At Open we identify and examine customer issues. At DNA we deliver on that thinking.

"We cannot solve our problems with the same thinking we used when we created them." - Albert Einstein

Track shoe

Making ideas work

Design Sprints: Not just solving problems faster.

The pace of change has been increasing every year for most businesses and the criticality of making those changes has equally increased. In fact, there is bound to be some algorithm that perfectly represents the rate of that change — but who has time to work it out. Right?

Being in the business of helping organisations address some of these change related problems and opportunities, we have seen the organisation grapple with the significant impact on time, resource and budgets that change related projects bring.  Often times the projects aren't just fast and big, they are also very complex.  More


Making ideas work

Designs on the future

DNA’s most recent recruit – Junior Service and Experience Designer Rachel Knight – was asked to reflect on her recent journey out of the frying pan (university study and an internship) and in to the fire (service design in an agency). Rachel shares her experience on what helped her determine her career focus, and her views on what students and the design industry can do to smooth the ride and improve the clarity of purpose for budding designers. Rachel also comments on why designers and their clients should expose students to the value of design and growing disciplines such as service and experience design.

Last year as the end of my university days were looming – like a cliff I was blindly running towards with no idea if I’d fly or fall when I reached the edge – I didn’t know what opportunities, support, or communities existed, or how to become a part of them. As Lillian Grace (CEO of Wiki New Zealand) recently said, “communities are double-edged swords; they're great when you belong to one but can be intimidating from the outside”.

Nine months, two internships and a new job at DNA later, I've started to feel like a part of the working design community. It's been strange for me to now be on the inside and hear both public and private sector colleagues ask where to find good designers with specific skills that they need to either fill a gaps in their team(s), or help them deliver user-centered business solutions.  More


Making ideas work

Aucklandia – our future?

Developing New Zealand’s regions does not seem to be high on our political agenda but a systems design analysis suggests it’s both important and urgent.

New Zealand is dominated by Auckland to a considerable degree. Current policy settings will see that dominance accelerate. There is a compelling case for Auckland growth. Creating a vibrant, internationally connected city that drives prosperity through the flow of people, capital and ideas is rational. But the current rate of growth comes at a high price – a price paid by Aucklanders and non Aucklanders alike.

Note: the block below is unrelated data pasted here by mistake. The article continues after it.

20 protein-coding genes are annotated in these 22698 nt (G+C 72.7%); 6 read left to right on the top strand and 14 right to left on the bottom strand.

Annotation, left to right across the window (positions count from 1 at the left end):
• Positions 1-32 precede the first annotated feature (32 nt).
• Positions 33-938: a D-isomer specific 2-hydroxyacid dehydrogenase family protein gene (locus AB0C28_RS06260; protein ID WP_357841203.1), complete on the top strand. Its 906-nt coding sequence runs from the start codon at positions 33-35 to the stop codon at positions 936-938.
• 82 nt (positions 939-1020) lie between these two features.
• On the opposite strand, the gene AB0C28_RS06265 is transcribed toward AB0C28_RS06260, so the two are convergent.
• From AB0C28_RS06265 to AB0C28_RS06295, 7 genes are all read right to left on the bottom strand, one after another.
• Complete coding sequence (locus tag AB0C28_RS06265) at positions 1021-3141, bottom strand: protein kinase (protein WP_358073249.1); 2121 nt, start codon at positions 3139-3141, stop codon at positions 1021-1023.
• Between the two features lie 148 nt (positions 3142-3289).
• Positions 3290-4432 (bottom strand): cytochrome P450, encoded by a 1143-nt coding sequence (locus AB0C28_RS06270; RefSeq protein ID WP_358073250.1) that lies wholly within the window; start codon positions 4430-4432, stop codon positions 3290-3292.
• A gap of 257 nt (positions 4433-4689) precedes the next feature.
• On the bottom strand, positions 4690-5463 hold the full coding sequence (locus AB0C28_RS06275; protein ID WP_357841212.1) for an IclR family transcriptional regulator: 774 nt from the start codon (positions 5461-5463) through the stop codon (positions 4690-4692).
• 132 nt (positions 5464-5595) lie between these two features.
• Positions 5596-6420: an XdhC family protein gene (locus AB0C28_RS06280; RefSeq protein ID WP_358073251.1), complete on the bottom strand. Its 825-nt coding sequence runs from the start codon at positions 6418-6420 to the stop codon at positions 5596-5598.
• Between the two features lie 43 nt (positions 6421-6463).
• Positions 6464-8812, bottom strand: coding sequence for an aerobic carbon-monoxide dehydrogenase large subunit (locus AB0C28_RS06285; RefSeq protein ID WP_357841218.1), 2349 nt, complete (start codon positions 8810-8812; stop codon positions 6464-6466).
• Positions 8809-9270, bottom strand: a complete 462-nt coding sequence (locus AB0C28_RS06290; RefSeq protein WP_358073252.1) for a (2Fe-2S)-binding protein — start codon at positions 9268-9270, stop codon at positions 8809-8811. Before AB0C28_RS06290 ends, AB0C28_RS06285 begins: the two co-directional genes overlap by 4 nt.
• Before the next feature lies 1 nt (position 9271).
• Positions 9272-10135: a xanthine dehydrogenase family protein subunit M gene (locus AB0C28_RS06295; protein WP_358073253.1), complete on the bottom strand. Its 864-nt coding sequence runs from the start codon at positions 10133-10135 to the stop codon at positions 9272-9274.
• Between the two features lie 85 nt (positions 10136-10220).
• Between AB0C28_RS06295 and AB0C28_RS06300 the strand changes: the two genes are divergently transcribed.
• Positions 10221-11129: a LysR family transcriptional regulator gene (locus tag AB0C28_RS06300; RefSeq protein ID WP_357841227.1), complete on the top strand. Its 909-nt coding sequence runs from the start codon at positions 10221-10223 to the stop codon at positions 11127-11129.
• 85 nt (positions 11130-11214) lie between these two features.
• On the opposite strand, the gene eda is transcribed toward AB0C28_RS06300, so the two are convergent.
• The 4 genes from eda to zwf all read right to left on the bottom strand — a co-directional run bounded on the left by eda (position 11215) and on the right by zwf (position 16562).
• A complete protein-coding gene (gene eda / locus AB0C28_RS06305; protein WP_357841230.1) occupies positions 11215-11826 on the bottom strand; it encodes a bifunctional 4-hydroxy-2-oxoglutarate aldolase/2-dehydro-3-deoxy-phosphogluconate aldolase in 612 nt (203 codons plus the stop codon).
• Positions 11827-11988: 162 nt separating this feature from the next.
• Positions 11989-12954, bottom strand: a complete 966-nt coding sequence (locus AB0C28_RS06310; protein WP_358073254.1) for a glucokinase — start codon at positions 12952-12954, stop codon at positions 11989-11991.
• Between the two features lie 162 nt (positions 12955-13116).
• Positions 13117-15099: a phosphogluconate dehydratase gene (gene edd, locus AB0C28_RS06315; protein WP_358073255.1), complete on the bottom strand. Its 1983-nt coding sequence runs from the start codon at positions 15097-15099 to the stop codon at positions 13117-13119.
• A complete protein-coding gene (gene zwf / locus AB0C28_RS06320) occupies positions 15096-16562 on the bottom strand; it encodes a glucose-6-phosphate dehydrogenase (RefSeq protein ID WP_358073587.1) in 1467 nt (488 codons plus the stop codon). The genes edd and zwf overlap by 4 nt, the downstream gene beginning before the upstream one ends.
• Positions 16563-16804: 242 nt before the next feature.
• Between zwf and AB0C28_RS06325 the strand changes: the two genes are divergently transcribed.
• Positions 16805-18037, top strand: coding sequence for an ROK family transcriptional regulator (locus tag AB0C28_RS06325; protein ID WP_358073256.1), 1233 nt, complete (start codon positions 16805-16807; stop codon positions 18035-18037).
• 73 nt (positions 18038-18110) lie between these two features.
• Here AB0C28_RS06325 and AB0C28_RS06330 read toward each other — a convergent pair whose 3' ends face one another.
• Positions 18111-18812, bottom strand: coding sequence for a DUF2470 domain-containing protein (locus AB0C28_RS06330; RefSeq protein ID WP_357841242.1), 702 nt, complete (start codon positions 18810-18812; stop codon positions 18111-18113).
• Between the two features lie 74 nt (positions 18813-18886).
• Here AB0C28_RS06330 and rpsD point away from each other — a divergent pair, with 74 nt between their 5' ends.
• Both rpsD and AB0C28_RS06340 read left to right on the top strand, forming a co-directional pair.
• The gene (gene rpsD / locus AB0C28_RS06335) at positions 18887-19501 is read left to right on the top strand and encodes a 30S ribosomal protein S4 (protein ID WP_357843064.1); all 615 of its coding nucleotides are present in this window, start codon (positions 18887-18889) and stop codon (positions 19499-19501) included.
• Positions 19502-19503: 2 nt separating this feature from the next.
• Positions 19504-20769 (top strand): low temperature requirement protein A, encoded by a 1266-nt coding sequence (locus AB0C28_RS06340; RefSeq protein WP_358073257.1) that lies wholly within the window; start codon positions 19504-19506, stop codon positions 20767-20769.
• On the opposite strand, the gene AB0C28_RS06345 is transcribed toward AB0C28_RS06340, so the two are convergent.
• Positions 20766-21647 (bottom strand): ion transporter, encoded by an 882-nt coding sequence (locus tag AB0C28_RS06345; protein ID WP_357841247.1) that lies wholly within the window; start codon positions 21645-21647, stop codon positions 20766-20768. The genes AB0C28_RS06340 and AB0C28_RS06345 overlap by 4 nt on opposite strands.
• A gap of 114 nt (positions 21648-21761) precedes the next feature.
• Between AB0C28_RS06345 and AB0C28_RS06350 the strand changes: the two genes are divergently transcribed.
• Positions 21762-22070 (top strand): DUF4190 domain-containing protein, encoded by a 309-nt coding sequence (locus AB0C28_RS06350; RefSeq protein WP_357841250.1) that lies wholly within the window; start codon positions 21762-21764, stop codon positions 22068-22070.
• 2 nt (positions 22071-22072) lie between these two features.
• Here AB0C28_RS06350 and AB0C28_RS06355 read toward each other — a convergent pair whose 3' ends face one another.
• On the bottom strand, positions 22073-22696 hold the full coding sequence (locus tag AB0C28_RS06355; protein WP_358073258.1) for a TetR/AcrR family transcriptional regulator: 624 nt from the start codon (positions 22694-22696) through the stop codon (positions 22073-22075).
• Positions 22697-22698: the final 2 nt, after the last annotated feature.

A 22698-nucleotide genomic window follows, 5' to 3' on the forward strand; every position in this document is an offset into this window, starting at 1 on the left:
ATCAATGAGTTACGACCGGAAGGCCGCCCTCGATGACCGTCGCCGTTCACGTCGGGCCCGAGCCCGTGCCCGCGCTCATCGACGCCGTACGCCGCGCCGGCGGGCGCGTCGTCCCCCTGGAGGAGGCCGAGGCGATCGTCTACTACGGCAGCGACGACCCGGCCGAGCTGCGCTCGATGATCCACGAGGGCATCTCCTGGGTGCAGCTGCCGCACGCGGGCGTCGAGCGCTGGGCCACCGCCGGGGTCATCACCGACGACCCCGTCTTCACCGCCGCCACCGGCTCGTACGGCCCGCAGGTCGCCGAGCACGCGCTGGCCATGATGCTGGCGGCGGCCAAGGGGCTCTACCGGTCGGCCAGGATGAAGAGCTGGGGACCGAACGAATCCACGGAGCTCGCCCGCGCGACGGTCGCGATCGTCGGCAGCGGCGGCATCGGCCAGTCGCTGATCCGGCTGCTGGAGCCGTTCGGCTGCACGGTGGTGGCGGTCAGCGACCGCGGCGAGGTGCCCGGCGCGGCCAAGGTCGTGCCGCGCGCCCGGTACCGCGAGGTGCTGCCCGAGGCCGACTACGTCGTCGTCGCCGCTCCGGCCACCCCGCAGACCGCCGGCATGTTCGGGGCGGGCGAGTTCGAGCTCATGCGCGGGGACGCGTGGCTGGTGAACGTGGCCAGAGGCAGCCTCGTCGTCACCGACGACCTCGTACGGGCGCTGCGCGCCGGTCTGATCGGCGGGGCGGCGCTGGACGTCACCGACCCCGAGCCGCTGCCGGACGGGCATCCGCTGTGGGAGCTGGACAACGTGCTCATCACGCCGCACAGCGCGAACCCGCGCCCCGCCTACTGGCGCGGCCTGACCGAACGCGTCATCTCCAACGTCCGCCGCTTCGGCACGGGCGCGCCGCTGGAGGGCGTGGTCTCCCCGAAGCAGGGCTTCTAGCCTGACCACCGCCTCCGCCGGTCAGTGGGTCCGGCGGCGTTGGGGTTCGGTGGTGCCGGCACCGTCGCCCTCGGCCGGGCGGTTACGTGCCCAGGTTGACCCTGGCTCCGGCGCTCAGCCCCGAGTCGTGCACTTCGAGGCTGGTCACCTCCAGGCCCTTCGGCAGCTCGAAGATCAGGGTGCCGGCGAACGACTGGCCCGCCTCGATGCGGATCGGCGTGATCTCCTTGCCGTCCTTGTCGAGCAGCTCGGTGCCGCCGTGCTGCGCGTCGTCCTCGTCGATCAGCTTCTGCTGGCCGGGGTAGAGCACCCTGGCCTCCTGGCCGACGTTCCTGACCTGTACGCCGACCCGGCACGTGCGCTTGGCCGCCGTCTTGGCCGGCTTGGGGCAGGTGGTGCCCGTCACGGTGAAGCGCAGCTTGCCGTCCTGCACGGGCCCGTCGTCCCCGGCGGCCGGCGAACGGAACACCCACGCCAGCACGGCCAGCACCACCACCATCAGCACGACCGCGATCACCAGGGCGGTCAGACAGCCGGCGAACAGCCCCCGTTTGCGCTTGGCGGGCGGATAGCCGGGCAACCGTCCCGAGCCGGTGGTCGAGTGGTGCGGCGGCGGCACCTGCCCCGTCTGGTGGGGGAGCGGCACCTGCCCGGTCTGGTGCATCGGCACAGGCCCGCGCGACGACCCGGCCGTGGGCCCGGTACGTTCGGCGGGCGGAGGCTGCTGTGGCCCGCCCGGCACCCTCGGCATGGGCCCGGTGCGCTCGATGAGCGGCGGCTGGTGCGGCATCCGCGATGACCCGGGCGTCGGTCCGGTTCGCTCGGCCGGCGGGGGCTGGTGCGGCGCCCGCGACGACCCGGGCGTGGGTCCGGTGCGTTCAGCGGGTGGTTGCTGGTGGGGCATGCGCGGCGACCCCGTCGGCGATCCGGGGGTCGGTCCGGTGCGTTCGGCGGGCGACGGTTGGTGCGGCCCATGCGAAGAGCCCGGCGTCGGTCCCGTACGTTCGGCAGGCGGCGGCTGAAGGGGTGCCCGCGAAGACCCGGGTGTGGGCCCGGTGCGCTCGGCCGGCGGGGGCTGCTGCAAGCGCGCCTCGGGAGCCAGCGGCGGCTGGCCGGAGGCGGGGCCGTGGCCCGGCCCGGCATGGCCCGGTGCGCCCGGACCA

Auckland contains a third of the New Zealand population and generates more than a third of total GDP. By 2043 NZ is predicted to grow by 1.1 million people. 60% of those (nearly 700,000) will live in Auckland, edging Auckland’s population beyond 2 million. Then Auckland will have nearly 40% of the population.  54% of all New Zealanders will live in Auckland, Waikato or Bay of Plenty.

There is momentum behind Auckland’s growth – a spiralling chain effect of – people following jobs following people – which is perhaps unstoppable. Auckland’s gain is not necessarily the rest of New Zealand’s loss. But if we allow the provincial regions and the secondary cities to decline New Zealand as a whole will suffer. As economist Shamubeel Eaqub puts it “the regional economies are of course complimentary economies that fit together to make the national economy. Supply chains are often stretched across many regions. The regions are strongly interconnected through flows of trade, capital and people.”   More


Making ideas work

Advice for start-ups

It's better to have a smaller piece of something big, than a bigger piece of something small… that is an old adage, but a great one.

Advice for startups… everyone seems to have it, and well, sure, what do we know? Not everything, but we’ve developed a couple of products, invested in and advised a bunch of startups over the years – and heck, even started one of our own back in the day.

What we’ve seen is the same old same old – a few traps that many still fall in to – here is our take:  More

weather news

Making ideas work

Content and access

Content is essential for successful customer experience. Whether you are attracting, transacting with or assisting your customers – the way they access and use your content has evolved – which has implications for businesses. We share a prediction for brands, and some advice for consumers...

Content, content, content, it is to brands what location is to property. It’s often been said, and its never been more true, but the way content is delivered and the needs of a customer at the time it is sought have seen major shifts in content strategy, generation, management and optimisation.

It's not just this that businesses need to get their heads around – it is the access that organisations now make available to customers. It's this proliferation of access channels and the multiple use of them by customers that is changing how content is created and deployed.

Add to this the flip side, that consumers have been given multiple ways to engage with you – and your products - and you need to not only consider customer needs and goals when writing content, but the access point in the journey they are taking as they engage with you. Across mobile, desktop, social, call centre and counter, not least the service or product itself – content needs to be on task, goal directed – only then it will be ‘on brand’ as your customers see it.

The proliferation of channel options brands now have to access consumers has merely become more ways to ‘push their content’. This is a trap many organisations fall in to as they tell their story, and seek to engage customers. Too many end up presenting their information in overly complicated ways, explain their offer in a competitor rather than customer oriented manner, and too many put their needs to the fore – even as they purport to care about customers and their needs. .